Terror-Tied Group CAIR Causing Chaos, Promoting Protests & Lawsuits As Trump Protects Nation


President Donald Trump signed an executive order on Friday that bans all immigrants and visa holders from seven majority-Muslim countries – Iran, Iraq, Somalia, Syria, Yemen, Libya, and Sudan – from entering the United States for 90 days.

It also bans all refugee admissions for 120 days and bans Syrian refugees indefinitely. It slashes the US’s refugee quota for 2017 to less than half of the level set by former President Obama, directs the US to prioritize “religious minorities” for the remaining slots, and bars all refugees from countries that aren’t specifically approved by the US government.

The Council on American-Islamic Relations, aka CAIR, has helped launch a series of protests across the country and plans lawsuits related to President Trump’s recent executive orders on immigration Breitbart reported.

CAIR has been declared a terrorist organization by the United Arab Emirates and was named by federal prosecutors as an unindicted co-conspirator in a Hamas-funding operation.

The Council on American-Islamic Relations is also increasingly a part of America’s institutional left infrastructure and was one of the partners behind the recent Women’s March in Washington that drew hundreds of thousands, along with feminist groups like Planned Parenthood.

On Saturday, protests broke out at airports around the country, including New York City’s John F. Kennedy International Airport. Saturday morning, two Iraqis were detained at JFK.


Over 1,000 now at Terminal 4 at #NoMuslimBanJFK to say refugees and Muslims are welcome here! pic.twitter.com/NSBHt2KDut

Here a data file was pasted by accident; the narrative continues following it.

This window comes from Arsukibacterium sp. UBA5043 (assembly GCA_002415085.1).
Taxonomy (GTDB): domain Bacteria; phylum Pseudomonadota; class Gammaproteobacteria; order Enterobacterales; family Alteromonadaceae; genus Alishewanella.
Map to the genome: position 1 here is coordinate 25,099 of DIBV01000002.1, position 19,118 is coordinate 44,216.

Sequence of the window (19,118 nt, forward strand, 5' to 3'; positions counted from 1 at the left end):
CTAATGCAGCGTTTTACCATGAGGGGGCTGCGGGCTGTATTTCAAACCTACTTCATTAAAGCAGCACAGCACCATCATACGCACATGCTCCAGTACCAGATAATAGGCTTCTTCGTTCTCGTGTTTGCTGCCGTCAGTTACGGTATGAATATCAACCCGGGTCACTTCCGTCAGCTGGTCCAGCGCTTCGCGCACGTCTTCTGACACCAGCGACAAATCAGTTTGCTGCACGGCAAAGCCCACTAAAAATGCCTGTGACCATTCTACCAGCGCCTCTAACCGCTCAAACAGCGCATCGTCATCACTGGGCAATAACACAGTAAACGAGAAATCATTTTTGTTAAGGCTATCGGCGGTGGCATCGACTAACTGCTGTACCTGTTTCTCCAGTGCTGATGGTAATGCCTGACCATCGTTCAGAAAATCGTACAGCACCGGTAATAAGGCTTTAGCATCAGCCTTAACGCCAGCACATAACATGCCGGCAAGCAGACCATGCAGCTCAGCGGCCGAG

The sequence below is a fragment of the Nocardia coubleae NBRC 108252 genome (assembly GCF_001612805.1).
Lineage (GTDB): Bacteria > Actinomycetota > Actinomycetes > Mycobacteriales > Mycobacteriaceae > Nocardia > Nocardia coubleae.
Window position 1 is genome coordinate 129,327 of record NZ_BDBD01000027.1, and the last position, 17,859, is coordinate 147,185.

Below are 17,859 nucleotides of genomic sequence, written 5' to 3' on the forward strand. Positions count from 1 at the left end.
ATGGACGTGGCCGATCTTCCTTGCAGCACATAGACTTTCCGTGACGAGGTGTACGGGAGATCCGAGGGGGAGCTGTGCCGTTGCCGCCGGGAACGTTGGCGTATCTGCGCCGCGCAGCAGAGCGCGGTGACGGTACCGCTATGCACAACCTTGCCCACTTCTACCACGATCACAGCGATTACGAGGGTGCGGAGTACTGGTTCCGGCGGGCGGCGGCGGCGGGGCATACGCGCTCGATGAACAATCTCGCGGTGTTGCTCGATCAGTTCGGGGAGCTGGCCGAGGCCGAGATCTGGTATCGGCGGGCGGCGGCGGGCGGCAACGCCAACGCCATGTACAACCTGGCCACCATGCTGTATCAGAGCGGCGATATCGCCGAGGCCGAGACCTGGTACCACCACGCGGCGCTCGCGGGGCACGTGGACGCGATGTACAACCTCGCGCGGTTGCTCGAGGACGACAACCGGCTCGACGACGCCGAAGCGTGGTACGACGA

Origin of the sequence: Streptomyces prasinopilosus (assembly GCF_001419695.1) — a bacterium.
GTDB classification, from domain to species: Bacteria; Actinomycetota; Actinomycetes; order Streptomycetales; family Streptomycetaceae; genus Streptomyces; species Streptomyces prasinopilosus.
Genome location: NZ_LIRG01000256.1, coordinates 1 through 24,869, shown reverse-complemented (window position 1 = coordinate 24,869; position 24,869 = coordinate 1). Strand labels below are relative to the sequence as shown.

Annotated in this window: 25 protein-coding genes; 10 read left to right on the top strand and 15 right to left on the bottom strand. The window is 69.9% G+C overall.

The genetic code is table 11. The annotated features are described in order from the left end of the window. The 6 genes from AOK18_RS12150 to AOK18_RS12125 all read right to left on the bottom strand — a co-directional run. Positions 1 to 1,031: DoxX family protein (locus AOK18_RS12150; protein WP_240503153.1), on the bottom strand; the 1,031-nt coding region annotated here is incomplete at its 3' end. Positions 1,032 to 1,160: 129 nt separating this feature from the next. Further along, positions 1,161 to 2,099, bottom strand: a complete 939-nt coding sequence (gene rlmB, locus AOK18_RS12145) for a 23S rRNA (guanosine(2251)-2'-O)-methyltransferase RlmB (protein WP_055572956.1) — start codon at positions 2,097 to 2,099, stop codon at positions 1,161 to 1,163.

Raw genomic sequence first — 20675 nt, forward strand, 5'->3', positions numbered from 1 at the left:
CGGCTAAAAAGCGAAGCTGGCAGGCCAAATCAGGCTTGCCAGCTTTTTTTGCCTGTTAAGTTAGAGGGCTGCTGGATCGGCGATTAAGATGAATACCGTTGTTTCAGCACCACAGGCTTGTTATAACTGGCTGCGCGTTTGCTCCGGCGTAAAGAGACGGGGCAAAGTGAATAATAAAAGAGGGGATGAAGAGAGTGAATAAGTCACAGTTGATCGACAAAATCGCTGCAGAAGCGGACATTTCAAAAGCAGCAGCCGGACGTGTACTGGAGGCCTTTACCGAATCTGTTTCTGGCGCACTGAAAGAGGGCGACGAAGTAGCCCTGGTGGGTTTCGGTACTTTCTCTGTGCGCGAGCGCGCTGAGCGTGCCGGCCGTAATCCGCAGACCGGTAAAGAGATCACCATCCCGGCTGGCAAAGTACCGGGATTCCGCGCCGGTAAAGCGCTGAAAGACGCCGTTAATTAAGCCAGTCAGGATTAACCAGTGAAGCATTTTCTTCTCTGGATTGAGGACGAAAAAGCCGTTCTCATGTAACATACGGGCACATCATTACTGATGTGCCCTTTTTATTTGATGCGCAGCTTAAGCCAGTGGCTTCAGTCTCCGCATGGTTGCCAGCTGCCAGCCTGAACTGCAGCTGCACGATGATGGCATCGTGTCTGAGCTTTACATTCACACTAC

— Daniel Altschuler (@altochulo) January 28, 2017

CAIR chapters were actively promoting the protests on social media and acting as spokesmen for the issue.

Protests at John F. Kennedy International Airport after #refugees were detained following Trump’s #MuslimBanhttps://t.co/LYSLBXuoE3

— CAIR-MI (@CAIRMI) January 28, 2017

#CAIR-Dallas: Immigration order halts travelers at DFW airport

Alia Salem, executive director for DFW Chapter of… https://t.co/y82rUxjnxl

— CAIR National (@CAIRNational) January 28, 2017

ABC News reports on the Chicago chapter of CAIR’s involvement:

At least one person was detained at O’Hare International Airport in Chicago today, and it is expected that she will return to Saudi Arabia, according to the Council on American Islamic Relations (CAIR).

Sahar Alghnimi, a Syrian woman who came to the U.S. on tourist visa to see her mother who had just undergone cancer surgery, was detained when she arrived from Saudi Arabia at 8:48 AM on Eithad Airlines, CAIR Chicago executive director Ahmed Rehab told ABC News.

Meanwhile in Boston, CAIR is is planning another rally for Sunday at 1 p.m. on Boston’s Copley Square.

CAIR-Massachusetts Executive Director John Robbins said Trump is playing on “religious bigotry and intolerance” and will end up turning away men, women, and children fleeing violence and persecution.

Time magazine says that CAIR was behind a protest that happened earlier in the week at New York City’s Washington Square Park:

The demonstration, led by the New York Chapter of the Center for American-Islamic Relations (CAIR) was hastily organized in response to Trump’s executive orders restricting immigration from Muslim countries and efforts to curb undocumented immigration within the U.S. On Wednesday, Trump green-lighted the construction of a wall along the southern border, ordered the Department of Homeland Security to build more detention centers, and ended federal grant funding to so-called “sanctuary cities” that refuse to cooperate with federal anti-immigration efforts.

CAIR has announced on their website that they will hold a news conference at its Capitol Hill headquarters in Washington, D.C. to announce the filing of a federal lawsuit on behalf of more than 20 individuals challenging the “Muslim ban” executive order. CAIR’s news conference will be live-streamed on its Facebook page.


Please enter your comment!
Please enter your name here